did not, however, succeed in capturing any one an were obliged to content themselves with stealing two horses, one belonging to Government an the other the private property of Sergeant Brigman, as they were made to believe that I sent a party of my force to capture them. Sergeant Brigman informs me that he knew the following-named persons to have been with the party:
David clark, resides across the river.
Henry McKinney, resides 1 1\2 miles south of Bellefonte, stay principally on the other side of river; his mother harbors and extends guerrillas all information possible.
William Lindsey, resides 4 miles south of Bellefonte; his family harbors bushwhackers.
George Wilson resides 2 1\2 miles from Scottsborough, and between that point and river.
All of these men, sergeant Brigman informs me, are deserters from the rebel army, and stay along the valley on the other side of the river, and could be easily dislodged therefrom by a small force of cavalry scouring that section. He says he is acquainted with the roads and knows their haunts, as well as the men, and could and would, if desired by the general commanding, conduct a proper force of mounted men across the tiber opposite Scottsborough and aid in the capture of such of the parties as may be found, and he thinks he can discover their whereabouts. I think Sergeant Brigman pretty reliable, as he enjoys a good reputation among citizens around here, and General Stanley indorsed his papers authorizing him to come to this point arrest deserters.
The sergeant further informs me that Mrs. Bryant, wife of a guerrilla, resides in bellefonte village, and makes herself busy in furnishing all the news and information of interest to the guerrillas on the other side of the river.
The Bryant, Lindsey, McKinney, and Wilson families are the principal haunts of the bushwhackers on this side of the river, the points from which any and all information obtainable relative to our movements are transmitted to the rebels across the Tennessee. I would respectfully suggest that those several families should be sent across the river to receive the kind care of their protecting husbands and sons in the valley of said mountains. If permission be granted me, i will as soon as I complete my defense, now in progress, place the Tennessee River between them and their present places of abode, and set them beyond the limits of the Federal lines. I believe that justice to the refugees who have south and are now daily seeking protection beneath the broad folds of the Federal banner requires at our hands the carrying out of my suggestion in their behalf by our authorities, that receipts in fully may be given those bushwhackers who have so largely probed upon the families of men loyal to our cause.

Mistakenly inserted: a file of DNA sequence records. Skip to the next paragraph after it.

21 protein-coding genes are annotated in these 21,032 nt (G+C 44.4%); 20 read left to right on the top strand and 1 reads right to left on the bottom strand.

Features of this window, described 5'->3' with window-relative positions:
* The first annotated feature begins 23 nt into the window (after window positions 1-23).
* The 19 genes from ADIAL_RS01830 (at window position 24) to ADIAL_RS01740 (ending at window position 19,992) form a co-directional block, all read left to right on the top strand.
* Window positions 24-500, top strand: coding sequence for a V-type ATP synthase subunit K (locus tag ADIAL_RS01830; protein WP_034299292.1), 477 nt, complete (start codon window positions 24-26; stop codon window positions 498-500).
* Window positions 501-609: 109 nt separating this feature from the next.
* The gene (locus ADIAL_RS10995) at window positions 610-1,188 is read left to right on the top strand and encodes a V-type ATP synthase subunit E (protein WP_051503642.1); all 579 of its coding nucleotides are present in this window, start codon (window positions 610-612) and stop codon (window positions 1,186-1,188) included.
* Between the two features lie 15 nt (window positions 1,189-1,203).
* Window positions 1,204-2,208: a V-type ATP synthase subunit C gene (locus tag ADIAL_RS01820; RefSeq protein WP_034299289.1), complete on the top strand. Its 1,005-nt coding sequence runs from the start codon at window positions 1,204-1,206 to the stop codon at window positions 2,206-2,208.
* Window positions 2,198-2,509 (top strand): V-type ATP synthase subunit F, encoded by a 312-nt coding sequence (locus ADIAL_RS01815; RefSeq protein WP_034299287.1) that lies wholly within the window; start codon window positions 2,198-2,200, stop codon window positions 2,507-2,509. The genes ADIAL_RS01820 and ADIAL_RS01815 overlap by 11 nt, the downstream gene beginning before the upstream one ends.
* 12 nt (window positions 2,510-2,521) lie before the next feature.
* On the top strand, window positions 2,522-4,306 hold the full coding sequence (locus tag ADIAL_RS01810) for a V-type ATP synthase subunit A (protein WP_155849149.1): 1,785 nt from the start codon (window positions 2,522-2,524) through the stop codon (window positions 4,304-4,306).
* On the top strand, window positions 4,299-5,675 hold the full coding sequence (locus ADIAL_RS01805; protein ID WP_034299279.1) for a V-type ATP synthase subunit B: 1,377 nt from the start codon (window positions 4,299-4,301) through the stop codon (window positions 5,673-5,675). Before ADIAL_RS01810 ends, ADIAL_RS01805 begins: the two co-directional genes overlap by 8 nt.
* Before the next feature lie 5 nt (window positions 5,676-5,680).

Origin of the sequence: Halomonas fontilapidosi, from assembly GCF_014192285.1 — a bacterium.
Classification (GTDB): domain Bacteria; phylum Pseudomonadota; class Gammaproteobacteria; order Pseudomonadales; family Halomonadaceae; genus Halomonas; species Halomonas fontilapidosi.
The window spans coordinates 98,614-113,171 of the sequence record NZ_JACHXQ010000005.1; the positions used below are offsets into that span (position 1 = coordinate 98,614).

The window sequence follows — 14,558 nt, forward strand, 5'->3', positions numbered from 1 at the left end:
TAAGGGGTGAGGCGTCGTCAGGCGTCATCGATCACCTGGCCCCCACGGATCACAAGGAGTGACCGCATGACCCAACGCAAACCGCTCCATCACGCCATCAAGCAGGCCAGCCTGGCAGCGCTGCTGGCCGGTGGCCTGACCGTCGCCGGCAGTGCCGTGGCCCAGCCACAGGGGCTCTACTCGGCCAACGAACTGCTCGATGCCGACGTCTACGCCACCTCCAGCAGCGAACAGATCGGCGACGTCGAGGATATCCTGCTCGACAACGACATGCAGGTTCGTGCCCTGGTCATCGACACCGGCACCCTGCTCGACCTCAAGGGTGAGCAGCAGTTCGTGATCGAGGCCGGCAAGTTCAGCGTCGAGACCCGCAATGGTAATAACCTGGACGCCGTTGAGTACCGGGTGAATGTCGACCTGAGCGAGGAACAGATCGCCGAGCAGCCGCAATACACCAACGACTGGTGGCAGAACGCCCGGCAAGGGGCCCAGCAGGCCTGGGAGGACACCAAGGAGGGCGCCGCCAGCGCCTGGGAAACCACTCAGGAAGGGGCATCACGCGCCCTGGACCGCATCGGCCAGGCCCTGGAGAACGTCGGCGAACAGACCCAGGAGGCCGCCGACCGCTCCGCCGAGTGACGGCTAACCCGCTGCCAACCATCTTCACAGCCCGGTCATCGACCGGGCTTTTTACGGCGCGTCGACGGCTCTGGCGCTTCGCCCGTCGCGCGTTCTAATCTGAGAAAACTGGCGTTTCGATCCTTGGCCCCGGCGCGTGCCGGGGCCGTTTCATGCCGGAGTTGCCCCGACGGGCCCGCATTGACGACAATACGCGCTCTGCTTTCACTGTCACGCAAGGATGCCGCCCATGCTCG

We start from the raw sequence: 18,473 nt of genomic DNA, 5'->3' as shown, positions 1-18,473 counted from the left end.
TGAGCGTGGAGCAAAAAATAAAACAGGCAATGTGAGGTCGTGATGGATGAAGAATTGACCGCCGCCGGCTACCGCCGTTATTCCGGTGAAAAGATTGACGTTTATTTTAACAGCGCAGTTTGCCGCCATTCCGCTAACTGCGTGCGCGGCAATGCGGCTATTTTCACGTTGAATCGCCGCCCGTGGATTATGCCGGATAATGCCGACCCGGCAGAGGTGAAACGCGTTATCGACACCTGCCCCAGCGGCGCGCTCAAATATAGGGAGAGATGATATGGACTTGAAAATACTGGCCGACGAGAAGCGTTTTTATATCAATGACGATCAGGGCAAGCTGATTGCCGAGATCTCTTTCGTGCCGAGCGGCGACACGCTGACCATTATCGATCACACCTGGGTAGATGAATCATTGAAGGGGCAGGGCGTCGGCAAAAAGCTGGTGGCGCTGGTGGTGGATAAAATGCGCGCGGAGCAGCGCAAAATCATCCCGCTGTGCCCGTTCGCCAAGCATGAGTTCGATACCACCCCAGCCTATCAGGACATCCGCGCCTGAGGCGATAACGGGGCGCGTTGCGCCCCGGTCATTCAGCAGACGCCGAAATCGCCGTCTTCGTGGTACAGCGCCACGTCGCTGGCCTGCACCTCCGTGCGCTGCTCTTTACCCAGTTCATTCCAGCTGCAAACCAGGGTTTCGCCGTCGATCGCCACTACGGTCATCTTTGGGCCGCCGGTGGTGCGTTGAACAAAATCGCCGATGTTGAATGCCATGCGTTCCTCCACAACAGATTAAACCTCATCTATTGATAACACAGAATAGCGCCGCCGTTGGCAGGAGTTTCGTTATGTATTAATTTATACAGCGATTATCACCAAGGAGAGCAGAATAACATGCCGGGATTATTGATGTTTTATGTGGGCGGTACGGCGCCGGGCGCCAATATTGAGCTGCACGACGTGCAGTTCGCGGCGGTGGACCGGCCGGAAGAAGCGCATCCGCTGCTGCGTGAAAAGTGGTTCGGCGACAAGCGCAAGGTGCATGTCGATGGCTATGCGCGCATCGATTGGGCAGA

The point on the river where the rebels cross in about 4 miles this places and their means of crossing are canoes or dug-outs, which they keep during the day on the opposite shore from us. They have but few of these, and hence cannot cross many men at a time if they had a force of respectable numbers on that side. The river is not fordable at this season, and is some 900 yards wide. We need have no fear of an attack by any heavy force from that side at prevent, but I am using this "sunny time" to prepare my command to defend this place against heavy odds if an occasion should require it. To this end I am building a stockade and rifle-pits in my front, protecting